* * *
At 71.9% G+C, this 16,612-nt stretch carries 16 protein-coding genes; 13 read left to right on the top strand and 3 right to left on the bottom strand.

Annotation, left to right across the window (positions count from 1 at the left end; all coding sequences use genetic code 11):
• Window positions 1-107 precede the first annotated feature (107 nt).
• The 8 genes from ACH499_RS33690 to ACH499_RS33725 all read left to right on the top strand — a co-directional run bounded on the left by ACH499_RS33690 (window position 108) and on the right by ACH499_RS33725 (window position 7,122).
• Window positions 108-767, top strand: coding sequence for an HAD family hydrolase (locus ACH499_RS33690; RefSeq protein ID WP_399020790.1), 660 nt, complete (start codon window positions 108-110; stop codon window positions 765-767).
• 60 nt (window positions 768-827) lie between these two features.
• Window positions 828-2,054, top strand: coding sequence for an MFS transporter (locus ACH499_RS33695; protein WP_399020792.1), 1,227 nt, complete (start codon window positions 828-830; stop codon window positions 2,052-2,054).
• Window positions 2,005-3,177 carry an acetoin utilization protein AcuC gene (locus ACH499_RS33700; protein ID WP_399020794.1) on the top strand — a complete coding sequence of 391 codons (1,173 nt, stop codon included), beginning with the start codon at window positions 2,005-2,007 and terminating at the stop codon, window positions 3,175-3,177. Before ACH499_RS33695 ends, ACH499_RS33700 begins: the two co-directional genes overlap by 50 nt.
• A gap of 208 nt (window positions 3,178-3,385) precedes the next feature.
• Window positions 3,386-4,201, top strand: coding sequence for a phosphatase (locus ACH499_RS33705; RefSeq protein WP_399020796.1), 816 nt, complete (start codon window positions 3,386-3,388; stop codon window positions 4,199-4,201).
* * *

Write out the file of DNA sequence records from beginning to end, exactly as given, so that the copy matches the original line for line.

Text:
At 71.9% G+C, this 16,612-nt stretch carries 16 protein-coding genes; 13 read left to right on the top strand and 3 right to left on the bottom strand.

Annotation, left to right across the window (positions count from 1 at the left end; all coding sequences use genetic code 11):
• Window positions 1-107 precede the first annotated feature (107 nt).
• The 8 genes from ACH499_RS33690 to ACH499_RS33725 all read left to right on the top strand — a co-directional run bounded on the left by ACH499_RS33690 (window position 108) and on the right by ACH499_RS33725 (window position 7,122).
• Window positions 108-767, top strand: coding sequence for an HAD family hydrolase (locus ACH499_RS33690; RefSeq protein ID WP_399020790.1), 660 nt, complete (start codon window positions 108-110; stop codon window positions 765-767).
• 60 nt (window positions 768-827) lie between these two features.
• Window positions 828-2,054, top strand: coding sequence for an MFS transporter (locus ACH499_RS33695; protein WP_399020792.1), 1,227 nt, complete (start codon window positions 828-830; stop codon window positions 2,052-2,054).
• Window positions 2,005-3,177 carry an acetoin utilization protein AcuC gene (locus ACH499_RS33700; protein ID WP_399020794.1) on the top strand — a complete coding sequence of 391 codons (1,173 nt, stop codon included), beginning with the start codon at window positions 2,005-2,007 and terminating at the stop codon, window positions 3,175-3,177. Before ACH499_RS33695 ends, ACH499_RS33700 begins: the two co-directional genes overlap by 50 nt.
• A gap of 208 nt (window positions 3,178-3,385) precedes the next feature.
• Window positions 3,386-4,201, top strand: coding sequence for a phosphatase (locus ACH499_RS33705; RefSeq protein WP_399020796.1), 816 nt, complete (start codon window positions 3,386-3,388; stop codon window positions 4,199-4,201).